Non-Alcoholic Fatty Liver Disease (NAFLD) and What Can Be Done About It

Author: Tyron Piteau | | Categories: Carnivore , Carnivore Diet , Fat Loss , Fitness Trainer , FoodIsMedicine , FunctionalMedicine , Health , Keto , Keto Diet , Ketogenic , Ketogenic Diet , Ketosis , LCHF , Low Carb , Low Carb Diet , LowCarbHighFat , Meat , MeatHeals , MeatHealth , North Van , North Vancouver , Nutrition , Vancouver , Weight Loss

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What do you need to know about non-alcoholic fatty liver disease and how you can treat it. It’s important to know what this condition is and that its NOT related to alcohol consumption. 

Now years ago non-alcoholic fatty liver disease didn’t exist cause anyone that had a fatty liver had it from excessive alcohol consumption. But then in the last century this started showing up on non-alcoholic drinkers, it even started showing up in teenagers and kids. Now the non-alcoholic causes of liver disease is more common than the alcoholic one.

Watch the video below:


The main underlying cause of this is consuming too much energy particularly carbohydrate energy. Basically energy excess and weight gain. So the standard American diet or standard western diet, however you want to refer to it, of the high carb, high fat, high processed food, and high refined sugars.  That is the number one cause. 

As the name of this disease suggests, its an infiltration of fat within the liver. Here’s the biggest problem, it can progress to a condition called NASH (Non-Alcoholic Steatohepatitis) or even cirrhosis which is end stage irreversible liver disease.  That’s a big problem. Its thought that this disease NAFLD (Non-Alcoholic Fatty Liver Disease) is going to be the number one cause of liver transplants over hepatitis, liver cancers or alcoholic fatty liver disease. It just shows how prevalent it is becoming in our society as society is becoming more and more insulin resistant, metabolically dysfunctional, obese and everything that goes along with energy excess, specifically refined carbohydrate and sugar excess.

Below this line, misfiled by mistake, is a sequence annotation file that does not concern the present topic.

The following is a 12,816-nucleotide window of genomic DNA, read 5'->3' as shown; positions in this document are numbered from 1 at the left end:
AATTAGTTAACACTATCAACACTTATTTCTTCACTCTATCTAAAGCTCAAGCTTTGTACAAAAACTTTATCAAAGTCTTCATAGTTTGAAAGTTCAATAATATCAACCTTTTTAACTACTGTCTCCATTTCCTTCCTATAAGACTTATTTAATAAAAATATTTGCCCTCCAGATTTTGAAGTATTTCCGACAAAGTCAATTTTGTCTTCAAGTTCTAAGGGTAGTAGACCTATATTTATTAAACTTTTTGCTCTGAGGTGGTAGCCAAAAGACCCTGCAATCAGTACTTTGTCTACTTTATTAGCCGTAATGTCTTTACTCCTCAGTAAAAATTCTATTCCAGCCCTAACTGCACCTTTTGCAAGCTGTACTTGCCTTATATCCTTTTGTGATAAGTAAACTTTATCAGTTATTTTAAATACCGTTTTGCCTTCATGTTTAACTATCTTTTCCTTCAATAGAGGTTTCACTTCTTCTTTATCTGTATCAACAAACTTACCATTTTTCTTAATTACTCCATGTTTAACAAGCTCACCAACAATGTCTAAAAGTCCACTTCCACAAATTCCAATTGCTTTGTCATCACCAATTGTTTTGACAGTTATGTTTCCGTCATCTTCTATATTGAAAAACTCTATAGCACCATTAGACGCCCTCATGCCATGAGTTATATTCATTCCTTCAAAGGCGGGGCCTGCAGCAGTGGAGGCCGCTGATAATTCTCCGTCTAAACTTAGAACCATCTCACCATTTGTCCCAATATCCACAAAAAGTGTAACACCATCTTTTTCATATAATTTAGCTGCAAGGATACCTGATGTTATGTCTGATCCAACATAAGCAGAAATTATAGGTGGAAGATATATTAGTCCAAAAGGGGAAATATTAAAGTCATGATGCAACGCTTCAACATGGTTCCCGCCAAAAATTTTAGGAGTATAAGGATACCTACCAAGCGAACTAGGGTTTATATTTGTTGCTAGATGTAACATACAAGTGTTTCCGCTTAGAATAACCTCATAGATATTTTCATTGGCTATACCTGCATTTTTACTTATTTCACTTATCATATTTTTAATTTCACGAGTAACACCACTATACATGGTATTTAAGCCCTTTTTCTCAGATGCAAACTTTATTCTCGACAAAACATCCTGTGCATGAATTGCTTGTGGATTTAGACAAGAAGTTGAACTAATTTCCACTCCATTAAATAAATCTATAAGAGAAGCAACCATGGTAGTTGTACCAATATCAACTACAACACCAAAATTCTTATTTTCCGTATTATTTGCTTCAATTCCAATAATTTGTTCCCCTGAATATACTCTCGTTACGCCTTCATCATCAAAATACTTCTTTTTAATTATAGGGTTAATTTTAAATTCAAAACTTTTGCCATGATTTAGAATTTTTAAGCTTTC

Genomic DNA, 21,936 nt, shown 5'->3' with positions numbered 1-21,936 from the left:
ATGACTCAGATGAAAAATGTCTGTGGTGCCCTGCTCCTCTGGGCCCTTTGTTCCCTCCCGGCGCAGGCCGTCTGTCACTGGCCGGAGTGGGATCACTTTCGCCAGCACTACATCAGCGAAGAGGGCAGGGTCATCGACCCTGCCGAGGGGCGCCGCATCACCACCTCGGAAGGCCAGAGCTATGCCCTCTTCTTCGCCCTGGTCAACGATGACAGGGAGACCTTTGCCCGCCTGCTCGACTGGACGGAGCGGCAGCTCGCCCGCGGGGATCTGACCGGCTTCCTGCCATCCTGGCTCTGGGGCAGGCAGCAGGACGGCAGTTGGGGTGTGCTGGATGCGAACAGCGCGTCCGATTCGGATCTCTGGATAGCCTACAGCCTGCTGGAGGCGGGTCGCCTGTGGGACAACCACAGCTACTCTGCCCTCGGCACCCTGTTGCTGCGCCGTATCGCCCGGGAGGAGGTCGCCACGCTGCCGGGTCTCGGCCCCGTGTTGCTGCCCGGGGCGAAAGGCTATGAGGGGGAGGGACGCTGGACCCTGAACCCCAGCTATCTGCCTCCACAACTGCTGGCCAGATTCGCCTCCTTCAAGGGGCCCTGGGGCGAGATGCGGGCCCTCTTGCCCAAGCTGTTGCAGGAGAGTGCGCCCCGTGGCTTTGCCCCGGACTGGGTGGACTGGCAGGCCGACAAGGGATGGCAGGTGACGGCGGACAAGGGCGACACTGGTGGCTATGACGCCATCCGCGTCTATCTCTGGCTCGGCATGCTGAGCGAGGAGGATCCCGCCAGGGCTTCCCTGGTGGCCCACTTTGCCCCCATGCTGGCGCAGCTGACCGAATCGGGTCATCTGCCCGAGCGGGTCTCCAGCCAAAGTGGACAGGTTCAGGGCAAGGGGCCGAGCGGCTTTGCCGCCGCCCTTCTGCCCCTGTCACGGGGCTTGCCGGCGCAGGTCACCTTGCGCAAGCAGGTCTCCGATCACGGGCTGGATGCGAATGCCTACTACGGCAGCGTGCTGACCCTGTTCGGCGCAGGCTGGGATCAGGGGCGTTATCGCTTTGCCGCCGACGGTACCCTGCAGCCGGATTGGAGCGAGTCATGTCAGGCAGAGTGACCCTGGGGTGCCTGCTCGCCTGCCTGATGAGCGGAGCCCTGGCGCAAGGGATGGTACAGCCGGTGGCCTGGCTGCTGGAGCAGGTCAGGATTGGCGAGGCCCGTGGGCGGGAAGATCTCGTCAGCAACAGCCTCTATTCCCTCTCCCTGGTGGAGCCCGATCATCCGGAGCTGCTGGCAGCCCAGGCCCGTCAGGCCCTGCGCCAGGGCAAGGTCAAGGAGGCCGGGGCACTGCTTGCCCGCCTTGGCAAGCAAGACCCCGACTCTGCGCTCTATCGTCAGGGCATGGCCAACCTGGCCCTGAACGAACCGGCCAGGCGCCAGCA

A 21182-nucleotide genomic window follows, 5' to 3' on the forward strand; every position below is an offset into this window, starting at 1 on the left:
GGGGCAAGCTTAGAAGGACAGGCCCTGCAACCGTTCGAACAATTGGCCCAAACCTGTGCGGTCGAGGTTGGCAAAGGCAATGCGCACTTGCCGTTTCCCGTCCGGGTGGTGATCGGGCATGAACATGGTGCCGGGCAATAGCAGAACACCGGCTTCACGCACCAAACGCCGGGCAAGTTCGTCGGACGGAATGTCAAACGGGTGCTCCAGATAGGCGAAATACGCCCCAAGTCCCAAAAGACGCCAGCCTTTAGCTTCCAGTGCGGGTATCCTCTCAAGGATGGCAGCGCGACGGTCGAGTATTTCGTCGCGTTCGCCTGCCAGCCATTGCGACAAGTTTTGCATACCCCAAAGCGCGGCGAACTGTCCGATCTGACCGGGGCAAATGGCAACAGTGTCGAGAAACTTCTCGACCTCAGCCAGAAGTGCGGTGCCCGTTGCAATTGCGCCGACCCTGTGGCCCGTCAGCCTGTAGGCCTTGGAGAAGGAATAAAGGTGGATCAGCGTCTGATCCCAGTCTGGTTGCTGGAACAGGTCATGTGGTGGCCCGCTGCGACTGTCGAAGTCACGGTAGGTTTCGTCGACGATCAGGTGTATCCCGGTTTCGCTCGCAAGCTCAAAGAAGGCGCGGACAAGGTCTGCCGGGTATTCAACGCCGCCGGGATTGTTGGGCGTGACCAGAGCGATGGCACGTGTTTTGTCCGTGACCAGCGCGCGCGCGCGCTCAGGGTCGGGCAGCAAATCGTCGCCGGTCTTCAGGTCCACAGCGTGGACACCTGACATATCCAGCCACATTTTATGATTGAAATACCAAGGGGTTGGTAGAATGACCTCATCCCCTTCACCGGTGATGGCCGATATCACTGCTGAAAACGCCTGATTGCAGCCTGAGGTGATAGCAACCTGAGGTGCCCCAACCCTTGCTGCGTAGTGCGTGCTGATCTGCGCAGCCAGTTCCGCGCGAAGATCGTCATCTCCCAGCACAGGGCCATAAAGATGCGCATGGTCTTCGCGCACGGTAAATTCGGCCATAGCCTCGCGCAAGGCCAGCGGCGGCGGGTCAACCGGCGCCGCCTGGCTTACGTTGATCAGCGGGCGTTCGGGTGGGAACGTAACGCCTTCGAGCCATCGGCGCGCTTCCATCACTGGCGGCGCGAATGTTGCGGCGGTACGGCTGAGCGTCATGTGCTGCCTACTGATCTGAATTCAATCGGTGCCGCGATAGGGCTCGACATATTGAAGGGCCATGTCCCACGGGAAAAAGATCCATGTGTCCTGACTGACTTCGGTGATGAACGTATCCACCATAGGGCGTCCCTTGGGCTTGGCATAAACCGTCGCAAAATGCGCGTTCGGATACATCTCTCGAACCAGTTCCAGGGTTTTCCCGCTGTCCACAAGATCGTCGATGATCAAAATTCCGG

So now how do you treat it?  You treat it by removing the offending agent which is energy excess, too much sugar and refined carbohydrates as well as excess fructose consumption. Its no surprise that studies have shown that low carb and keto diets are very effective at treating NAFLD. In fact there was a 12 week trial using a Mediterranean-style keto diet and in those 12 weeks they showed complete normalization of fatty liver. Now that’s pretty quick if you ask me.  

Your doctor can diagnose NAFLD by liver function blood tests or through imaging such as ultrasound or MRI.  This 12 week study shows that this is something we can address and is a big problem for those that have it. What’s empowering is that if you do have this or are in the preliminary stages of it, it is reversible. 

Now since this is a serious medical condition and if you are going to treat it with nutritional intervention as mentioned in the study above, please make sure you do it under the guidance of a medical professional or health care provider. Do not do this on your own. 

If you need help, I can help you in-person or online or I can refer you to someone as well. Also a great resource for finding a medical professional in your area that understands low carb and keto diets can be found at DietDoctor.com. 

Hopefully this was helpful on what NAFLD is, what the causes are, how to treat it and what can be done.  

If you know of anyone that may benefit from this, please consider sharing it anywhere on social media as you may help them resolve their health issues or at a minimum, drastically improve them.

Happy fat loss,

Tyron



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